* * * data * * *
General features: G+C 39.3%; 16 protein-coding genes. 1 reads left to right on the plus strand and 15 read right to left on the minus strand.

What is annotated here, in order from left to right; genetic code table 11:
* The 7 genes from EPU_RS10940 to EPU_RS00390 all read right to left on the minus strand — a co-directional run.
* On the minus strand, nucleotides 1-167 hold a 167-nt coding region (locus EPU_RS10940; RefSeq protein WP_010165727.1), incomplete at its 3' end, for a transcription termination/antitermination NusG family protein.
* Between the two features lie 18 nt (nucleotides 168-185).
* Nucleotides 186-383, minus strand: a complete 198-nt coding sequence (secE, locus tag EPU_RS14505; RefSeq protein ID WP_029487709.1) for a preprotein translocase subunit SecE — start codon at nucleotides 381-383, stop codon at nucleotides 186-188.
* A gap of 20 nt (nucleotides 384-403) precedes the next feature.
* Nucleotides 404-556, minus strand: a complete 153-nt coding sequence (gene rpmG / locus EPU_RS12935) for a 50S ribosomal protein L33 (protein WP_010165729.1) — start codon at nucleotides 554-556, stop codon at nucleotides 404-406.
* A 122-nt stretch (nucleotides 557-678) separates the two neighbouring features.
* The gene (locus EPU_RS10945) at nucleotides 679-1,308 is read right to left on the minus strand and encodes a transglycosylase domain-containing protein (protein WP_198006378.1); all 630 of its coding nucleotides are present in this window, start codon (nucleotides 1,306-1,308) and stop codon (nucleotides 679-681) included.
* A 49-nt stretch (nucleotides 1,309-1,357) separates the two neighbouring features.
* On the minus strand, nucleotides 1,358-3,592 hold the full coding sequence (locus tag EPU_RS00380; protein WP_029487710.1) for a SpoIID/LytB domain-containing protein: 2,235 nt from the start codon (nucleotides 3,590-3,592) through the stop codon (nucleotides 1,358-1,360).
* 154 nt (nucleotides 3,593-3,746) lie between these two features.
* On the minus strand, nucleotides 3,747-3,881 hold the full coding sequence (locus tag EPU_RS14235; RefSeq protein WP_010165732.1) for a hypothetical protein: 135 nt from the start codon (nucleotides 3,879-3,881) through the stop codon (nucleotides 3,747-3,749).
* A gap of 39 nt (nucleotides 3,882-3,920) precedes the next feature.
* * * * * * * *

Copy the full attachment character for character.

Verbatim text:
General features: G+C 39.3%; 16 protein-coding genes. 1 reads left to right on the plus strand and 15 read right to left on the minus strand.

What is annotated here, in order from left to right; genetic code table 11:
* The 7 genes from EPU_RS10940 to EPU_RS00390 all read right to left on the minus strand — a co-directional run.
* On the minus strand, nucleotides 1-167 hold a 167-nt coding region (locus EPU_RS10940; RefSeq protein WP_010165727.1), incomplete at its 3' end, for a transcription termination/antitermination NusG family protein.
* Between the two features lie 18 nt (nucleotides 168-185).
* Nucleotides 186-383, minus strand: a complete 198-nt coding sequence (secE, locus tag EPU_RS14505; RefSeq protein ID WP_029487709.1) for a preprotein translocase subunit SecE — start codon at nucleotides 381-383, stop codon at nucleotides 186-188.
* A gap of 20 nt (nucleotides 384-403) precedes the next feature.
* Nucleotides 404-556, minus strand: a complete 153-nt coding sequence (gene rpmG / locus EPU_RS12935) for a 50S ribosomal protein L33 (protein WP_010165729.1) — start codon at nucleotides 554-556, stop codon at nucleotides 404-406.
* A 122-nt stretch (nucleotides 557-678) separates the two neighbouring features.
* The gene (locus EPU_RS10945) at nucleotides 679-1,308 is read right to left on the minus strand and encodes a transglycosylase domain-containing protein (protein WP_198006378.1); all 630 of its coding nucleotides are present in this window, start codon (nucleotides 1,306-1,308) and stop codon (nucleotides 679-681) included.
* A 49-nt stretch (nucleotides 1,309-1,357) separates the two neighbouring features.
* On the minus strand, nucleotides 1,358-3,592 hold the full coding sequence (locus tag EPU_RS00380; protein WP_029487710.1) for a SpoIID/LytB domain-containing protein: 2,235 nt from the start codon (nucleotides 3,590-3,592) through the stop codon (nucleotides 1,358-1,360).
* 154 nt (nucleotides 3,593-3,746) lie between these two features.
* On the minus strand, nucleotides 3,747-3,881 hold the full coding sequence (locus tag EPU_RS14235; RefSeq protein WP_010165732.1) for a hypothetical protein: 135 nt from the start codon (nucleotides 3,879-3,881) through the stop codon (nucleotides 3,747-3,749).
* A gap of 39 nt (nucleotides 3,882-3,920) precedes the next feature.